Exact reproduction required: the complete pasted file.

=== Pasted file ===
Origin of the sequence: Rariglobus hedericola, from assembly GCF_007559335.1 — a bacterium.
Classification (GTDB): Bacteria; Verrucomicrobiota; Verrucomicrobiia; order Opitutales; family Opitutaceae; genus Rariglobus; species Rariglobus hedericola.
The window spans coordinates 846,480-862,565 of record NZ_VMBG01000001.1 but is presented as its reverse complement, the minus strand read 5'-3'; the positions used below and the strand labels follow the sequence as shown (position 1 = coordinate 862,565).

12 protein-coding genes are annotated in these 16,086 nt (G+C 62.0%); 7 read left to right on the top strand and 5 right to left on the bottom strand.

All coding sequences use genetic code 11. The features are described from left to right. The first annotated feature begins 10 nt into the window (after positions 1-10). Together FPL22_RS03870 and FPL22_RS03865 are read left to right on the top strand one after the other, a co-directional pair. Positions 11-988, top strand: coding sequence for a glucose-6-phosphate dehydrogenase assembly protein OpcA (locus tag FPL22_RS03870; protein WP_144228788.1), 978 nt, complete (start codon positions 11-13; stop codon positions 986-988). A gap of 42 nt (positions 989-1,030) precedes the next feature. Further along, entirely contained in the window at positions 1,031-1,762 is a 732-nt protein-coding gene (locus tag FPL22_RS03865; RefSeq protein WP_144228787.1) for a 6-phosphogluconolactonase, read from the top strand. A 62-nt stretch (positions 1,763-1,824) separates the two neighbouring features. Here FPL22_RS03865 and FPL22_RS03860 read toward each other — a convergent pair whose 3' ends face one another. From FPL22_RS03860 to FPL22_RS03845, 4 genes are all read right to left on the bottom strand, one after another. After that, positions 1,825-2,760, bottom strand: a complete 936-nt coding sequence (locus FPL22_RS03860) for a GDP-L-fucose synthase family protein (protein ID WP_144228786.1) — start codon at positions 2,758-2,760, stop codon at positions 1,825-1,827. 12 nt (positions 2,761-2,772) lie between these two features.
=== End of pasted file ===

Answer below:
Origin of the sequence: Rariglobus hedericola, from assembly GCF_007559335.1 — a bacterium.
Classification (GTDB): Bacteria; Verrucomicrobiota; Verrucomicrobiia; order Opitutales; family Opitutaceae; genus Rariglobus; species Rariglobus hedericola.
The window spans coordinates 846,480-862,565 of record NZ_VMBG01000001.1 but is presented as its reverse complement, the minus strand read 5'-3'; the positions used below and the strand labels follow the sequence as shown (position 1 = coordinate 862,565).

12 protein-coding genes are annotated in these 16,086 nt (G+C 62.0%); 7 read left to right on the top strand and 5 right to left on the bottom strand.

All coding sequences use genetic code 11. The features are described from left to right. The first annotated feature begins 10 nt into the window (after positions 1-10). Together FPL22_RS03870 and FPL22_RS03865 are read left to right on the top strand one after the other, a co-directional pair. Positions 11-988, top strand: coding sequence for a glucose-6-phosphate dehydrogenase assembly protein OpcA (locus tag FPL22_RS03870; protein WP_144228788.1), 978 nt, complete (start codon positions 11-13; stop codon positions 986-988). A gap of 42 nt (positions 989-1,030) precedes the next feature. Further along, entirely contained in the window at positions 1,031-1,762 is a 732-nt protein-coding gene (locus tag FPL22_RS03865; RefSeq protein WP_144228787.1) for a 6-phosphogluconolactonase, read from the top strand. A 62-nt stretch (positions 1,763-1,824) separates the two neighbouring features. Here FPL22_RS03865 and FPL22_RS03860 read toward each other — a convergent pair whose 3' ends face one another. From FPL22_RS03860 to FPL22_RS03845, 4 genes are all read right to left on the bottom strand, one after another. After that, positions 1,825-2,760, bottom strand: a complete 936-nt coding sequence (locus FPL22_RS03860) for a GDP-L-fucose synthase family protein (protein ID WP_144228786.1) — start codon at positions 2,758-2,760, stop codon at positions 1,825-1,827. 12 nt (positions 2,761-2,772) lie between these two features.